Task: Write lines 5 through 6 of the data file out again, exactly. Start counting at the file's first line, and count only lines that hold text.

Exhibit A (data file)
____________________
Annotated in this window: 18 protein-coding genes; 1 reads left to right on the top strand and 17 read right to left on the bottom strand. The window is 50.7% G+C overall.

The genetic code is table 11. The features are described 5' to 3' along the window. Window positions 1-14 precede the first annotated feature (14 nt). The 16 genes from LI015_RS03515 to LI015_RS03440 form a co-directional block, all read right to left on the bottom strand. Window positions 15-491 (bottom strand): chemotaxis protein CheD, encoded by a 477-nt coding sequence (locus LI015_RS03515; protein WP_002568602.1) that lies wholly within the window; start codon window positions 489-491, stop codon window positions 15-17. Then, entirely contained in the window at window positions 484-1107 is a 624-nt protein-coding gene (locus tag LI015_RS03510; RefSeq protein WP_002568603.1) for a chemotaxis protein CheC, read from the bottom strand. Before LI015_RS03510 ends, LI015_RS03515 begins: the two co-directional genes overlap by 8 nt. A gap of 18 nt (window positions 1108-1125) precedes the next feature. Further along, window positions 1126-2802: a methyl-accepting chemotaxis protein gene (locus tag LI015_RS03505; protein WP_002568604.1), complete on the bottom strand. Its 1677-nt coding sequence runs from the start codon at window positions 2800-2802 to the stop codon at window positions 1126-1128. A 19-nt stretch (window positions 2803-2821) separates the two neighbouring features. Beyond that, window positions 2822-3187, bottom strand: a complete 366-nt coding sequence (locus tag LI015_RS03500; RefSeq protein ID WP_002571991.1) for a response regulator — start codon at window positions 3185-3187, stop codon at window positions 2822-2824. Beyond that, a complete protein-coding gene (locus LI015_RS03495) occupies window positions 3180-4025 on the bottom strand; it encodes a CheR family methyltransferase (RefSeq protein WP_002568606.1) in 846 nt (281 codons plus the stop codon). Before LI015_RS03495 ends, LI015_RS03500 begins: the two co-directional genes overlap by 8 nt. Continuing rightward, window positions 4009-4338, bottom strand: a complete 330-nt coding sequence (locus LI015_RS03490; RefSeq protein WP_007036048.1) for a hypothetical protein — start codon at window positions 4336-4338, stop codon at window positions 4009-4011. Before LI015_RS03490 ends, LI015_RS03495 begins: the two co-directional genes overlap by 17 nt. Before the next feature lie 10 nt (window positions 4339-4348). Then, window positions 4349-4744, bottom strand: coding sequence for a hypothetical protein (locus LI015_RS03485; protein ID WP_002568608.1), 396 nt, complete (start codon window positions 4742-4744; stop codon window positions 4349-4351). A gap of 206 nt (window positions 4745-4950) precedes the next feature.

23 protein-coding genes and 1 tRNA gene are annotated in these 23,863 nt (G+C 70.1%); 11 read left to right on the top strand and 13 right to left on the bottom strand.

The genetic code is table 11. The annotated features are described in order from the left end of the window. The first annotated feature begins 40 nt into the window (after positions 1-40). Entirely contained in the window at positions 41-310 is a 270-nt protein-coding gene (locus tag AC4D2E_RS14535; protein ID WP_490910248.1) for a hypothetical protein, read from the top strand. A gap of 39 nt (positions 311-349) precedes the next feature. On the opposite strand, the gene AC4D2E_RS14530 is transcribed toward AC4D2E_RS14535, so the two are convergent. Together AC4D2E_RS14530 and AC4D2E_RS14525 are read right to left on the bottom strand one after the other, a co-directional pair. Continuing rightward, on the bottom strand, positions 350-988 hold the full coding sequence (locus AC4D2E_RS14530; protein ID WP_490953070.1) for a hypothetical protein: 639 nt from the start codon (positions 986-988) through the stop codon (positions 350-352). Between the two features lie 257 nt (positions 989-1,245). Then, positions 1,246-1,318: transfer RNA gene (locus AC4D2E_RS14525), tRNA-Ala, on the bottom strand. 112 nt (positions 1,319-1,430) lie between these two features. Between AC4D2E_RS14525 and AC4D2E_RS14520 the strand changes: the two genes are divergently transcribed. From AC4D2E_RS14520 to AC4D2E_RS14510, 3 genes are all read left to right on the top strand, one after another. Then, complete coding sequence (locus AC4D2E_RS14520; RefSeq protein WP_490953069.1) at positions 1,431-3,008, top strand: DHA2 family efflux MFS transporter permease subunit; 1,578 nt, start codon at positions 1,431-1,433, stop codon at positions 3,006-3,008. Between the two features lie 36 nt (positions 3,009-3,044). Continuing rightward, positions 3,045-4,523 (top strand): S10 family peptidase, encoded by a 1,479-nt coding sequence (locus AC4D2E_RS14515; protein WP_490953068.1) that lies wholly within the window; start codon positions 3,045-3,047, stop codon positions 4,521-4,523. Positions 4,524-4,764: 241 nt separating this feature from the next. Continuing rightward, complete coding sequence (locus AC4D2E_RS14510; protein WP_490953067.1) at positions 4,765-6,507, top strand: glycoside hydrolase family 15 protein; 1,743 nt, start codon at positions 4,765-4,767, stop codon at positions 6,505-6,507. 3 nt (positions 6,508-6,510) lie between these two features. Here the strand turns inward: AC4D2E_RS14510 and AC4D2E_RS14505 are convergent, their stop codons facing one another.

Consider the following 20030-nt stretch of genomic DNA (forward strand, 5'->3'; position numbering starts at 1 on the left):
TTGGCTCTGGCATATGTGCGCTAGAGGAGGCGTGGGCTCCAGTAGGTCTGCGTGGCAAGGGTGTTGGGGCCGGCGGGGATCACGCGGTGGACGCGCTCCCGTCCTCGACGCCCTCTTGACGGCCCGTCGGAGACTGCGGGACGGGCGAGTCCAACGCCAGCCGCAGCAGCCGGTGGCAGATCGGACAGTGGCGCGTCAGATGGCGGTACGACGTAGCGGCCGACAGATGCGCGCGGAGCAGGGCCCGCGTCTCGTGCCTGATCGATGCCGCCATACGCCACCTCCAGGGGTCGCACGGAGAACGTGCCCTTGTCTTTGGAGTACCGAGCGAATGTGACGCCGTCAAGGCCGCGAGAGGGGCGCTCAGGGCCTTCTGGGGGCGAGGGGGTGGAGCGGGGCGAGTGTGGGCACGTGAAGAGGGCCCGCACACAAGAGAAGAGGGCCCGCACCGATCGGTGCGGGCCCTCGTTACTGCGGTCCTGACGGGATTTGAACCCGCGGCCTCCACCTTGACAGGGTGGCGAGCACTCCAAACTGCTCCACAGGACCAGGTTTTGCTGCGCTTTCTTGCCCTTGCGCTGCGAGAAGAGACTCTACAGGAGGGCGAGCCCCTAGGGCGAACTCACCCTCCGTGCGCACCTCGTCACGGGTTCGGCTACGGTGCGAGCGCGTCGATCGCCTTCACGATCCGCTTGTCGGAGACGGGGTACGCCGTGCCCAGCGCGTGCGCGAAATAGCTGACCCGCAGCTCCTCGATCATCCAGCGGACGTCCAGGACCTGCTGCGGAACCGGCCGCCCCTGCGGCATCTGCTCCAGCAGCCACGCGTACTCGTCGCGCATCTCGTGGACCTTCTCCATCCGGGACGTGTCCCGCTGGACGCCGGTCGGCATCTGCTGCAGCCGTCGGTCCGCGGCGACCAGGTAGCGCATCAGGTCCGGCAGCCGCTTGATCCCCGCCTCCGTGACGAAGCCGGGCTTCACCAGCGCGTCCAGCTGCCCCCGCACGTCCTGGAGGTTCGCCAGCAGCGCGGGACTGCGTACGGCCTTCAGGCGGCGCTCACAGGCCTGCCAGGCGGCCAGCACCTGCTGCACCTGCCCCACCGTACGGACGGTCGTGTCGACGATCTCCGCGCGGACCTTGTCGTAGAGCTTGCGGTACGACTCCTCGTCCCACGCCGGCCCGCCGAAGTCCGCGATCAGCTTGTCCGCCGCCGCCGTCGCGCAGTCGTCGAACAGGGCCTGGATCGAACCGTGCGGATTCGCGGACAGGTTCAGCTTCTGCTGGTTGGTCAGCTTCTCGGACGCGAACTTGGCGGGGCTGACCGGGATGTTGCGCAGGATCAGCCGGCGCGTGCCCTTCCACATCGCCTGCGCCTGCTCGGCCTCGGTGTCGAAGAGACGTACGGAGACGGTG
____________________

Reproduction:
Consider the following 20030-nt stretch of genomic DNA (forward strand, 5'->3'; position numbering starts at 1 on the left):
TTGGCTCTGGCATATGTGCGCTAGAGGAGGCGTGGGCTCCAGTAGGTCTGCGTGGCAAGGGTGTTGGGGCCGGCGGGGATCACGCGGTGGACGCGCTCCCGTCCTCGACGCCCTCTTGACGGCCCGTCGGAGACTGCGGGACGGGCGAGTCCAACGCCAGCCGCAGCAGCCGGTGGCAGATCGGACAGTGGCGCGTCAGATGGCGGTACGACGTAGCGGCCGACAGATGCGCGCGGAGCAGGGCCCGCGTCTCGTGCCTGATCGATGCCGCCATACGCCACCTCCAGGGGTCGCACGGAGAACGTGCCCTTGTCTTTGGAGTACCGAGCGAATGTGACGCCGTCAAGGCCGCGAGAGGGGCGCTCAGGGCCTTCTGGGGGCGAGGGGGTGGAGCGGGGCGAGTGTGGGCACGTGAAGAGGGCCCGCACACAAGAGAAGAGGGCCCGCACCGATCGGTGCGGGCCCTCGTTACTGCGGTCCTGACGGGATTTGAACCCGCGGCCTCCACCTTGACAGGGTGGCGAGCACTCCAAACTGCTCCACAGGACCAGGTTTTGCTGCGCTTTCTTGCCCTTGCGCTGCGAGAAGAGACTCTACAGGAGGGCGAGCCCCTAGGGCGAACTCACCCTCCGTGCGCACCTCGTCACGGGTTCGGCTACGGTGCGAGCGCGTCGATCGCCTTCACGATCCGCTTGTCGGAGACGGGGTACGCCGTGCCCAGCGCGTGCGCGAAATAGCTGACCCGCAGCTCCTCGATCATCCAGCGGACGTCCAGGACCTGCTGCGGAACCGGCCGCCCCTGCGGCATCTGCTCCAGCAGCCACGCGTACTCGTCGCGCATCTCGTGGACCTTCTCCATCCGGGACGTGTCCCGCTGGACGCCGGTCGGCATCTGCTGCAGCCGTCGGTCCGCGGCGACCAGGTAGCGCATCAGGTCCGGCAGCCGCTTGATCCCCGCCTCCGTGACGAAGCCGGGCTTCACCAGCGCGTCCAGCTGCCCCCGCACGTCCTGGAGGTTCGCCAGCAGCGCGGGACTGCGTACGGCCTTCAGGCGGCGCTCACAGGCCTGCCAGGCGGCCAGCACCTGCTGCACCTGCCCCACCGTACGGACGGTCGTGTCGACGATCTCCGCGCGGACCTTGTCGTAGAGCTTGCGGTACGACTCCTCGTCCCACGCCGGCCCGCCGAAGTCCGCGATCAGCTTGTCCGCCGCCGCCGTCGCGCAGTCGTCGAACAGGGCCTGGATCGAACCGTGCGGATTCGCGGACAGGTTCAGCTTCTGCTGGTTGGTCAGCTTCTCGGACGCGAACTTGGCGGGGCTGACCGGGATGTTGCGCAGGATCAGCCGGCGCGTGCCCTTCCACATCGCCTGCGCCTGCTCGGCCTCGGTGTCGAAGAGACGTACGGAGACGGTG